In 1991, Robert Gilman set out a definition of an eco-villages that was
to become a standard. Gilman defined an eco-villages as a:
The principles on which
ecovillages rely can be applied to urban and rural settings, as well as
to developing and developed countries. Advocates seek infrastructural
independence and a sustainable lifestyle (for example, of voluntary
simplicity) for inhabitants with a minimum of trade outside the local
area, or ecoregion. Rural ecovillages are usually based on organic
farming, permaculture and other approaches which promote ecosystem
function and biodiversity. Some ecovillages integrate many of the
design principles of cohousing, but with a greater ecological focus and
a more "organic" process, typical of permaculture design.
- full-featured settlement
- in which human activities
are harmlessly integrated into the natural world
- in a way that is
supportive of healthy human development and can be successfully
continued into the indefinite future.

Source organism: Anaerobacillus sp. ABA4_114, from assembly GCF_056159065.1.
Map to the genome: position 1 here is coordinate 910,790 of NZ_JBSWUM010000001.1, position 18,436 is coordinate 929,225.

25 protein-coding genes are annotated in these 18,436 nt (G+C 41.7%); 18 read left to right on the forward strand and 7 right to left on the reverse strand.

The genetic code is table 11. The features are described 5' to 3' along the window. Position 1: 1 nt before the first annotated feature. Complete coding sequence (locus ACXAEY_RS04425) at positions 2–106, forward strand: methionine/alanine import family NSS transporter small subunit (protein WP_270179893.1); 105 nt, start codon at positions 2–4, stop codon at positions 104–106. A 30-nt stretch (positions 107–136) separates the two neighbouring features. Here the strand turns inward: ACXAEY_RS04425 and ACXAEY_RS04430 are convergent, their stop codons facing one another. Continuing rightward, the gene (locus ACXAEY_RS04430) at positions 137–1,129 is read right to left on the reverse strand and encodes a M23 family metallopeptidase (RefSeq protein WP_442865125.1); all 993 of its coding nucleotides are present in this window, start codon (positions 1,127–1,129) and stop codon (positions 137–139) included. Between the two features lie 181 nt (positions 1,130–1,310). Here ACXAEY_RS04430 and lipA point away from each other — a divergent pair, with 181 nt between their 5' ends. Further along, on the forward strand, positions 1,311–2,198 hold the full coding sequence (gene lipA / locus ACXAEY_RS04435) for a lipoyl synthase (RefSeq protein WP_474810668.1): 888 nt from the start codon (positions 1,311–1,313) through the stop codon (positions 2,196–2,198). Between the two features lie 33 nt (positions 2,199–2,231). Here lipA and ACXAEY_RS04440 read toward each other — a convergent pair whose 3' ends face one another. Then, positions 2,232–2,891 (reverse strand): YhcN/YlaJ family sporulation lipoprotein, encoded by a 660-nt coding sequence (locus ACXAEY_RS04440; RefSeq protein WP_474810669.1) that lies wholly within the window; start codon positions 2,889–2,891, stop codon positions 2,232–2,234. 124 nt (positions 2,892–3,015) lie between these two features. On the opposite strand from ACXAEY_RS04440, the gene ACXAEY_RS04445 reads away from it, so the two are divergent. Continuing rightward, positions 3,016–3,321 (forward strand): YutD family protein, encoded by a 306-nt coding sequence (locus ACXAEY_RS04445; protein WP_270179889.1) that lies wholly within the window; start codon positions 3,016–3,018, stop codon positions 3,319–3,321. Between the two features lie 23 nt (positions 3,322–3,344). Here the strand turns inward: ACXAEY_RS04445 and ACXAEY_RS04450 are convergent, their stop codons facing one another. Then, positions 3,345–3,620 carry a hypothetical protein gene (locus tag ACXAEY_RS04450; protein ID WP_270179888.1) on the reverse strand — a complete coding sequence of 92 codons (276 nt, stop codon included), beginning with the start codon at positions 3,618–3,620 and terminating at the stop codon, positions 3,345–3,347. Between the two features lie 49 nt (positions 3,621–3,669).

An eco-village usually relies on:
- "Green" infrastructural
- Autonomous building or
clustered housing, to minimize ecological
- Renewable energy;
- cohousing or other forms
of supportive community.
- Its organization also
usually depends upon some instructional capital
or moral codes - a minimal civics sometimes characterized as
- Local purchasing so as
to support the local economy;
- Local food production and
- Moral purchasing to avoid
- Consensus decision-making
- A commitment to respect
sure to take a look at Intentional
Communities and CoHousing.
Eco-Village at Ithaca, NY
The Eco-Village - a viable alternative?
Ecotopia at 30
This a non-profit organization dedicated to reshaping cities for the
long-term health of human and natural systems.
Its goals include returning healthy biodiversity to the heart of our
cities, agriculture to community gardens and the streets, and
convenience and pleasure to walking, bicycling and transit.
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